Daily Chart of the Technology Select Sector SPDR Fund (XLK), Health Care Select Sector SPDR Fund (XLV) and Energy Select Sector SPDR Fund (XLE)
Most of that slowing decline can be attributed to the stable outlook for healthcare, information technology and energy stocks. This is one of the big reasons we have had such a focus on tech stocks in the portfolio, including opening a new position in Microsoft (NASDAQ:MSFT) last week.
It is also why we believe the market will be watching Friday’s labor report. We expect to maintain our focus on the most stable sectors over the next several weeks. Because the market outlook has been so negative, sectors with improving or stable expectations are more likely to attract new buyers and avoid selloffs if we see more volatility following the labor report.
Are the Protests Against Police Violence a Problem for the Market?
Although we don’t expect the economic impact to be long term, we need to address the potential risks created by the recent protests in major cities around the country.
Diverse crowds have gathered to protest police violence and the death of George Floyd in Minneapolis on May 25. In some cases, these protests have been accompanied by bad actors willing to use outrage to vandalize, steal and loot. The press has widely covered this.
Does civil unrest like this affect the market? As you might imagine, the answer is “yes and no.” It depends on the breadth and duration of the protests. However, recent historical examples in the U.S. suggest that protests are not a short-term factor for the market.
For example, the 1992 Rodney King riots and protests centered in Los Angeles County left the S&P 500 unchanged. The 1968 protests and riots centered in Washington D.C. happened while the Dow Jones Industrial Average gained 4%. And even the riots and protests in Ferguson, Missouri in 2014 couldn’t slow a 5% gain in the S&P 500. I selected these three examples because they are familiar to most investors. But a larger sample set doesn’t change the conclusion.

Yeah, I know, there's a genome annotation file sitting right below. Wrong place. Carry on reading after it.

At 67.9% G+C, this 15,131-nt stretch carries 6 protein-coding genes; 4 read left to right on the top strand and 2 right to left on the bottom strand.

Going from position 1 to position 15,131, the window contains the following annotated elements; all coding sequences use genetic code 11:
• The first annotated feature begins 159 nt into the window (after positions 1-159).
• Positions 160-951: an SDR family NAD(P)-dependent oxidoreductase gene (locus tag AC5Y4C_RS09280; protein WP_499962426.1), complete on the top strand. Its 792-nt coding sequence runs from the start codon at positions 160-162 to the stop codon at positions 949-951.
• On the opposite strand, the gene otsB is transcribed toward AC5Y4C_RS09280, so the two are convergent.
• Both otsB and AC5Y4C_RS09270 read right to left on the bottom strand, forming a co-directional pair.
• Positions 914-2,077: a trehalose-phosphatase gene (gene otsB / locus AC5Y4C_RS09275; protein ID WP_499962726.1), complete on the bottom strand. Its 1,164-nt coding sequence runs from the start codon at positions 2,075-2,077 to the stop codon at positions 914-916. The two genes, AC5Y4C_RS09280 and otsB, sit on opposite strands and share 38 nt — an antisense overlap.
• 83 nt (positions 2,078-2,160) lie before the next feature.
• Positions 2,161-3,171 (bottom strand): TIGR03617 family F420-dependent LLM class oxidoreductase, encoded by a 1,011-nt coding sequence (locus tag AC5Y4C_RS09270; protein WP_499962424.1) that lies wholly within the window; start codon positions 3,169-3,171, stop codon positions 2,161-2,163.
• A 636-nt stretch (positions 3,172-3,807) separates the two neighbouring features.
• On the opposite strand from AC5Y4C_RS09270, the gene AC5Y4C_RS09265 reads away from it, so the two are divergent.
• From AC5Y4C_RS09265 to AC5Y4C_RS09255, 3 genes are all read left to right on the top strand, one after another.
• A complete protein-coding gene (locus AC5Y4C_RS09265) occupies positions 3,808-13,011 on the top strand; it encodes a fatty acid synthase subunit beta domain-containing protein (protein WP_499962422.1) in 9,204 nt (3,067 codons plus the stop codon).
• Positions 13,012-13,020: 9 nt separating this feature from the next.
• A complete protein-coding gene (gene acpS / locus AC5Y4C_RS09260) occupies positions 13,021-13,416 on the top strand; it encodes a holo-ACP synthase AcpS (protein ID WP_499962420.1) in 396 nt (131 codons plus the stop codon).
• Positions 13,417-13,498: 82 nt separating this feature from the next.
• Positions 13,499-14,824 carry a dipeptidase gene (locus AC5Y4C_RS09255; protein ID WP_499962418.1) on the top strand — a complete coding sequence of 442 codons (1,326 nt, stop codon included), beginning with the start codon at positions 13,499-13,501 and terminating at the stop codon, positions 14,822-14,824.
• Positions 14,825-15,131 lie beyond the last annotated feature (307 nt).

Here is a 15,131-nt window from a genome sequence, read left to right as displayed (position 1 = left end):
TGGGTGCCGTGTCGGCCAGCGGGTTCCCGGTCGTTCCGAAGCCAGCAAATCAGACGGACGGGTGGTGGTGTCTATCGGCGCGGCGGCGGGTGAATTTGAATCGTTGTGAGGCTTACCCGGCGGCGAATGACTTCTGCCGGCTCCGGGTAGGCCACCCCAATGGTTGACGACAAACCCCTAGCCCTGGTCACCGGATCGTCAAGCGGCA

Certainly, the situation can worsen. But we think the potential for these protests to affect the market like the protests in Greece in 2011 is unlikely. What we can usually anticipate is a short-lived rally in gun stocks — like Sturm, Ruger & Company (NYSE:RGR) or Smith & Wesson Brands (NASDAQ:AOBC) — which will evaporate as the focus of the protests shifts toward political action and the upcoming national election.
The Bottom Line
The labor report on Friday will provide a lot more clarity for investors. The potential for a negative surprise seems low, but stocks are probably a little overextended to the upside right now. So, some volatility following the report is possible as investors “sell the news” and take some profits off the table.
However, beyond the labor report, we don’t see many other factors that would destabilize prices. The only one that comes to mind is an unexpected resurgence of Covid-19 infections.
While we still feel it is extremely unlikely for the S&P 500 to challenge its pre-pandemic highs this quarter, we consider a flat trend to be the worst-case scenario in the short term. This should be a good market environment for option sellers like us.
John Jagerson & Wade Hansen are just two guys with a passion for helping investors gain confidence — and make bigger profits with options. In just 15 months, John & Wade achieved an amazing feat: 100 straight winners — making money on every single trade. If that sounds like a good strategy, go here to find out how they did it. John & Wade do not own the aforementioned securities.